Any evaluation of college quarterbacks must begin with an understanding of why NFL quarterbacks are successful. Talk to any NFL coach and they will tell you it begins with how a QB throws the ball. In the NFL, you have to make difficult throws against tough defenses in critical situations. It might happen only three times a game, it might happen eight times, but it will happen. If you can’t do it, you will not be a high level quarterback.
That brings me to Virginia Tech’s Logan Thomas, the best thrower in the 2014 draft class.
We pop off with an unearned sense of superiority on a lot of topics, but one topic that I probably tread lightly on is quarterbacks. They’re really hard to figure out. To be clear, I think that knowing they’re hard to figure out is its own actionable intel, but that’s for another post.
As Jon Moore pointed out to me in an email, one thing that makes QBs hard to figure out is that there aren’t a lot of cases to even train your model on. Approximately 2X as many receivers enter the NFL each year as do QBs. And most of those receivers will participate at some level before their careers are over, whereas lots of QBs never play significant downs. Then there’s the issue of all of the other variables that make it tough to tease out a QB’s value.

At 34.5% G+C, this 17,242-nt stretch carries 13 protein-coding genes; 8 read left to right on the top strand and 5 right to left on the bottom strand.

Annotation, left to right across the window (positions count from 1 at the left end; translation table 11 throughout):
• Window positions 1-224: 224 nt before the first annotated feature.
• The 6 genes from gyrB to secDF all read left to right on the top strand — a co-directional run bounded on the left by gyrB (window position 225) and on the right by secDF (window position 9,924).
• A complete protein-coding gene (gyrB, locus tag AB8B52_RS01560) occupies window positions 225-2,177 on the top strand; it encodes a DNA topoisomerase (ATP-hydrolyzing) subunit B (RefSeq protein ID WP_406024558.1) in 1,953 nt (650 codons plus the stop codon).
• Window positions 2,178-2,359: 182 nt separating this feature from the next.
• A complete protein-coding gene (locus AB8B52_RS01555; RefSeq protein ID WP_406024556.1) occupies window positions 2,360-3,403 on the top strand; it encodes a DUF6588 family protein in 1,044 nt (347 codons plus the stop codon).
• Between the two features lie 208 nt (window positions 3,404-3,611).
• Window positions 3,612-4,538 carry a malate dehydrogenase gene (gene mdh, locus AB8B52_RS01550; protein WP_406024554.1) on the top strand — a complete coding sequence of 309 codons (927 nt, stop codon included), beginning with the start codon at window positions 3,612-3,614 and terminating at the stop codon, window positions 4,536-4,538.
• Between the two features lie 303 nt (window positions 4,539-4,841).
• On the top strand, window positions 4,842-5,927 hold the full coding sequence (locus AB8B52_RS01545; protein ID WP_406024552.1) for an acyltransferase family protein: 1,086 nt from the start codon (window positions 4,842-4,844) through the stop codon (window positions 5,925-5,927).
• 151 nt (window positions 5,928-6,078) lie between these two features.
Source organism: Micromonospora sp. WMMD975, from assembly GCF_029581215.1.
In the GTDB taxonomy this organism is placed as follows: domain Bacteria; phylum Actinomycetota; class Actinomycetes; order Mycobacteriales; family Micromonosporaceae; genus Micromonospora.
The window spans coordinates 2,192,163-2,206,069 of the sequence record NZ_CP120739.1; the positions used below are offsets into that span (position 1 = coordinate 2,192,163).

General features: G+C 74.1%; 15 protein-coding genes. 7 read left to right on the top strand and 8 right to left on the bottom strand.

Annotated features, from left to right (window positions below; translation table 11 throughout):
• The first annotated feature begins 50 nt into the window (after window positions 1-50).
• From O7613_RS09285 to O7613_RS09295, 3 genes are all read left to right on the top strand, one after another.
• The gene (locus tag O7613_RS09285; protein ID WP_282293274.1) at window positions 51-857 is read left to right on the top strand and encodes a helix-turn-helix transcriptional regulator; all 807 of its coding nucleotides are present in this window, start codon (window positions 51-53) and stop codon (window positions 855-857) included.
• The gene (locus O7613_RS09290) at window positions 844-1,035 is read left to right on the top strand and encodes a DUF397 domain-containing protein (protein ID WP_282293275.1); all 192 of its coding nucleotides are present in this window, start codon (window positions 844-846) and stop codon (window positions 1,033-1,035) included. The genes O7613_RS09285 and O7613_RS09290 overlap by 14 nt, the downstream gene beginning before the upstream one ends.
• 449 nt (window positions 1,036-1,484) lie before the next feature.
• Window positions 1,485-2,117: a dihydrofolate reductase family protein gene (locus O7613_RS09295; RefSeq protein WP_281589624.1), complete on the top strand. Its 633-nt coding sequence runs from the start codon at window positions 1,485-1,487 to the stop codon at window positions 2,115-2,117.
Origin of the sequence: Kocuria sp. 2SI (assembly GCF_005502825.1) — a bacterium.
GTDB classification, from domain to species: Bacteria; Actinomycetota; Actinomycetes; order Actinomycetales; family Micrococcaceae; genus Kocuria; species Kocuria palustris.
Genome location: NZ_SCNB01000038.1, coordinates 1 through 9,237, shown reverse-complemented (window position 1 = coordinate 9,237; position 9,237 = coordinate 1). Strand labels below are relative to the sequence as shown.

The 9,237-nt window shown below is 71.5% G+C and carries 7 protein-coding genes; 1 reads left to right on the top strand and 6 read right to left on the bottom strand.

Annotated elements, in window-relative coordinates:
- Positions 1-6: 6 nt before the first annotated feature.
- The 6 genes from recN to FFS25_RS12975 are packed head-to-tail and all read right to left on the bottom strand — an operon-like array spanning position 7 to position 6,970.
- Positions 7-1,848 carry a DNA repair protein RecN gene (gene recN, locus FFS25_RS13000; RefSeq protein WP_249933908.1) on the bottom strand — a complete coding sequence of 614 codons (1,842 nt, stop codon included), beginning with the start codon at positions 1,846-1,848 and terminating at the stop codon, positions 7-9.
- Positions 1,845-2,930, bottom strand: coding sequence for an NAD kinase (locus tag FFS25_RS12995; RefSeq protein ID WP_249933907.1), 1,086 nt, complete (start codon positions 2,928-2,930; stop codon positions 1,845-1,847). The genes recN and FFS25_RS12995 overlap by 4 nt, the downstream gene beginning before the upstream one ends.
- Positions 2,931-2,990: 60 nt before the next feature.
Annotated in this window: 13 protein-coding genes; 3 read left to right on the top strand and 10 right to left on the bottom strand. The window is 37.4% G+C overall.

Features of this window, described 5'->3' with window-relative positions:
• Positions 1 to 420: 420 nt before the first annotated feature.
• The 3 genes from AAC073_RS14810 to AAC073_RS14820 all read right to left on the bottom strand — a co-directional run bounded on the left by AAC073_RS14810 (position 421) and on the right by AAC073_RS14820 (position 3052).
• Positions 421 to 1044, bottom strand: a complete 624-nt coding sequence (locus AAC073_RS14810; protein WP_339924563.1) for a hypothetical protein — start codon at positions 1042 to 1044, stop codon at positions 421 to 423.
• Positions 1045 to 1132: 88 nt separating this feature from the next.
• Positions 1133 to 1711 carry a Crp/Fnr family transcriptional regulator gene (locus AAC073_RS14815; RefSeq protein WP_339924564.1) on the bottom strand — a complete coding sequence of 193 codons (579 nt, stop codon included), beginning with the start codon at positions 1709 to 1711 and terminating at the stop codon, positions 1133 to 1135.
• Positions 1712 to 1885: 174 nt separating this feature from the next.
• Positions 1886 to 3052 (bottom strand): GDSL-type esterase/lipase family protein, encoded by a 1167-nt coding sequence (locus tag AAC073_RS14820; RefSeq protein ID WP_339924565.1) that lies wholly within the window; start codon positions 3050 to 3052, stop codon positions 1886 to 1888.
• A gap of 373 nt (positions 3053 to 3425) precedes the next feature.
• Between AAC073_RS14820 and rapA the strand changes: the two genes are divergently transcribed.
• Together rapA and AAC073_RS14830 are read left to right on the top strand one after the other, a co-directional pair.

So on the issue of Logan Thomas, while I sort of wonder whether Cosell’s designation of Thomas as the best “thrower” even means anything, I’m probably slower to jump on that description than I would be if we were talking about WRs, TEs, or RBs – positions where I feel like RotoViz has a decent handle on what would make a prospect more likely to succeed.
But… c’mon, I can’t end this post without demonstrating at least a little hubris right?
Here is Thomas’ production table from college.
He never completed even 60% of his passes in a college season, which is kind of a red flag.
Dont’ get me wrong, nobody would be happier than me to see another oversized QB with ability to run come into the league. I also think that if Thomas is a talented thrower of the ball then there’s probably a value strategy to just pair him with an over-sized receiving game (that same strategy made Josh McCown some money in free agency).
But based on how successful QBs have looked in college, Thomas doesn’t really fit the picture right now. In Cosell’s article he compares Thomas to Cam Newton although Cam had completed 66% of his passes.